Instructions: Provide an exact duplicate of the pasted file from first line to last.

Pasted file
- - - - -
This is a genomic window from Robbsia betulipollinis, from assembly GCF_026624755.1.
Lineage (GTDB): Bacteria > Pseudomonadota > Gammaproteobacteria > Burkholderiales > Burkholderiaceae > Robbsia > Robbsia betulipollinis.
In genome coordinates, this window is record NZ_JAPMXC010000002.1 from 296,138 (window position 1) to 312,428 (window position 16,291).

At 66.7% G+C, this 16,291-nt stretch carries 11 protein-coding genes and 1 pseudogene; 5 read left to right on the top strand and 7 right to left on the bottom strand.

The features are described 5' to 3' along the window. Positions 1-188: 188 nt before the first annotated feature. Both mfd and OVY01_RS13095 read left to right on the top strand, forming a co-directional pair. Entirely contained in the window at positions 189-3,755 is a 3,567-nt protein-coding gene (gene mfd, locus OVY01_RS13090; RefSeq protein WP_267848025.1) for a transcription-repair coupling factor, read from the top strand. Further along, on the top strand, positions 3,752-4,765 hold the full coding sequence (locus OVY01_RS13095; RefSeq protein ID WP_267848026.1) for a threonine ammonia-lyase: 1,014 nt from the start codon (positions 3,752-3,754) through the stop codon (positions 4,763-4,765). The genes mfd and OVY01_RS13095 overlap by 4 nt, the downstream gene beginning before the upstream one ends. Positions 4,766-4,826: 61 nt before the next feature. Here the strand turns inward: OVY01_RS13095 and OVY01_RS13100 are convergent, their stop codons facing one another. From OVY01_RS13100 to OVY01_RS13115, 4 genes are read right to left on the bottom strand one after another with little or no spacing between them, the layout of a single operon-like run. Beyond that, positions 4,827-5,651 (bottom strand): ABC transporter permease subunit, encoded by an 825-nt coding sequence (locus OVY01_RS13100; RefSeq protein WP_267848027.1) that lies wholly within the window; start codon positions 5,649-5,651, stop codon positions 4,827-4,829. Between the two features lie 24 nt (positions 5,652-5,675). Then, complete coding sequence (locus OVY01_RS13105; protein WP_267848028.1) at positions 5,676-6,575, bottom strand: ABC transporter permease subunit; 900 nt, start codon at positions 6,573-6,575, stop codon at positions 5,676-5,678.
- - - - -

This is a genomic window from Robbsia betulipollinis, from assembly GCF_026624755.1.
Lineage (GTDB): Bacteria > Pseudomonadota > Gammaproteobacteria > Burkholderiales > Burkholderiaceae > Robbsia > Robbsia betulipollinis.
In genome coordinates, this window is record NZ_JAPMXC010000002.1 from 296,138 (window position 1) to 312,428 (window position 16,291).

At 66.7% G+C, this 16,291-nt stretch carries 11 protein-coding genes and 1 pseudogene; 5 read left to right on the top strand and 7 right to left on the bottom strand.

The features are described 5' to 3' along the window. Positions 1-188: 188 nt before the first annotated feature. Both mfd and OVY01_RS13095 read left to right on the top strand, forming a co-directional pair. Entirely contained in the window at positions 189-3,755 is a 3,567-nt protein-coding gene (gene mfd, locus OVY01_RS13090; RefSeq protein WP_267848025.1) for a transcription-repair coupling factor, read from the top strand. Further along, on the top strand, positions 3,752-4,765 hold the full coding sequence (locus OVY01_RS13095; RefSeq protein ID WP_267848026.1) for a threonine ammonia-lyase: 1,014 nt from the start codon (positions 3,752-3,754) through the stop codon (positions 4,763-4,765). The genes mfd and OVY01_RS13095 overlap by 4 nt, the downstream gene beginning before the upstream one ends. Positions 4,766-4,826: 61 nt before the next feature. Here the strand turns inward: OVY01_RS13095 and OVY01_RS13100 are convergent, their stop codons facing one another. From OVY01_RS13100 to OVY01_RS13115, 4 genes are read right to left on the bottom strand one after another with little or no spacing between them, the layout of a single operon-like run. Beyond that, positions 4,827-5,651 (bottom strand): ABC transporter permease subunit, encoded by an 825-nt coding sequence (locus OVY01_RS13100; RefSeq protein WP_267848027.1) that lies wholly within the window; start codon positions 5,649-5,651, stop codon positions 4,827-4,829. Between the two features lie 24 nt (positions 5,652-5,675). Then, complete coding sequence (locus OVY01_RS13105; protein WP_267848028.1) at positions 5,676-6,575, bottom strand: ABC transporter permease subunit; 900 nt, start codon at positions 6,573-6,575, stop codon at positions 5,676-5,678.